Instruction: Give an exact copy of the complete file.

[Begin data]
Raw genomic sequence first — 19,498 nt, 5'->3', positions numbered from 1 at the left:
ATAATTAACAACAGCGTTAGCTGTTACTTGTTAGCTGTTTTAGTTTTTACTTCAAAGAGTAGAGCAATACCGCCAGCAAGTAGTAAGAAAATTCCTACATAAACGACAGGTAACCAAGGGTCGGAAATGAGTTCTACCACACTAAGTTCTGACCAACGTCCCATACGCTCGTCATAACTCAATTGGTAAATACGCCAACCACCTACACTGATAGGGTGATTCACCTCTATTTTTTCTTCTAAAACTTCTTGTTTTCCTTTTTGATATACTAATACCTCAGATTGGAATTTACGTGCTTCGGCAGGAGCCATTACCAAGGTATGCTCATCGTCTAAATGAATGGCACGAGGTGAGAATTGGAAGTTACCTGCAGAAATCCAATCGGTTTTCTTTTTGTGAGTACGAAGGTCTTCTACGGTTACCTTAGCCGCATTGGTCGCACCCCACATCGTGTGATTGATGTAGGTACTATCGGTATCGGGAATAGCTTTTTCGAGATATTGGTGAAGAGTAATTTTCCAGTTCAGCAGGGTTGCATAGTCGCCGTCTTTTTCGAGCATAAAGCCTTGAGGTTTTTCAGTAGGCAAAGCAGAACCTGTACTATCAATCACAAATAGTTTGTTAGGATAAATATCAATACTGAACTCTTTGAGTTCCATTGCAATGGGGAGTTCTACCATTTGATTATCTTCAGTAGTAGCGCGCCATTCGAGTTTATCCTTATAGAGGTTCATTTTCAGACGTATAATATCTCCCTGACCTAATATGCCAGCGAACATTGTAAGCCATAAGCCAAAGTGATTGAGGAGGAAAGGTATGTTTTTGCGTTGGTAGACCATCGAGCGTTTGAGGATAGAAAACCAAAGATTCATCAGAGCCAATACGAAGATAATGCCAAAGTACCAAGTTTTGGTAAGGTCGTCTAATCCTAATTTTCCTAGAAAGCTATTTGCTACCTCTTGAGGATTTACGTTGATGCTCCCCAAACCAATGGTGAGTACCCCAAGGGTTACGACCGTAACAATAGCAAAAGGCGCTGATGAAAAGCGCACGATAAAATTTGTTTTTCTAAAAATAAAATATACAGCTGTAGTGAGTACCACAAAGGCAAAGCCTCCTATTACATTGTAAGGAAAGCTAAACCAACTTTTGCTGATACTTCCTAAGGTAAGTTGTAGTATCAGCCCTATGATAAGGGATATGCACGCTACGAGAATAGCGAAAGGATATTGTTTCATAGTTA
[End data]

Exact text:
Raw genomic sequence first — 19,498 nt, 5'->3', positions numbered from 1 at the left:
ATAATTAACAACAGCGTTAGCTGTTACTTGTTAGCTGTTTTAGTTTTTACTTCAAAGAGTAGAGCAATACCGCCAGCAAGTAGTAAGAAAATTCCTACATAAACGACAGGTAACCAAGGGTCGGAAATGAGTTCTACCACACTAAGTTCTGACCAACGTCCCATACGCTCGTCATAACTCAATTGGTAAATACGCCAACCACCTACACTGATAGGGTGATTCACCTCTATTTTTTCTTCTAAAACTTCTTGTTTTCCTTTTTGATATACTAATACCTCAGATTGGAATTTACGTGCTTCGGCAGGAGCCATTACCAAGGTATGCTCATCGTCTAAATGAATGGCACGAGGTGAGAATTGGAAGTTACCTGCAGAAATCCAATCGGTTTTCTTTTTGTGAGTACGAAGGTCTTCTACGGTTACCTTAGCCGCATTGGTCGCACCCCACATCGTGTGATTGATGTAGGTACTATCGGTATCGGGAATAGCTTTTTCGAGATATTGGTGAAGAGTAATTTTCCAGTTCAGCAGGGTTGCATAGTCGCCGTCTTTTTCGAGCATAAAGCCTTGAGGTTTTTCAGTAGGCAAAGCAGAACCTGTACTATCAATCACAAATAGTTTGTTAGGATAAATATCAATACTGAACTCTTTGAGTTCCATTGCAATGGGGAGTTCTACCATTTGATTATCTTCAGTAGTAGCGCGCCATTCGAGTTTATCCTTATAGAGGTTCATTTTCAGACGTATAATATCTCCCTGACCTAATATGCCAGCGAACATTGTAAGCCATAAGCCAAAGTGATTGAGGAGGAAAGGTATGTTTTTGCGTTGGTAGACCATCGAGCGTTTGAGGATAGAAAACCAAAGATTCATCAGAGCCAATACGAAGATAATGCCAAAGTACCAAGTTTTGGTAAGGTCGTCTAATCCTAATTTTCCTAGAAAGCTATTTGCTACCTCTTGAGGATTTACGTTGATGCTCCCCAAACCAATGGTGAGTACCCCAAGGGTTACGACCGTAACAATAGCAAAAGGCGCTGATGAAAAGCGCACGATAAAATTTGTTTTTCTAAAAATAAAATATACAGCTGTAGTGAGTACCACAAAGGCAAAGCCTCCTATTACATTGTAAGGAAAGCTAAACCAACTTTTGCTGATACTTCCTAAGGTAAGTTGTAGTATCAGCCCTATGATAAGGGATATGCACGCTACGAGAATAGCGAAAGGATATTGTTTCATAGTTA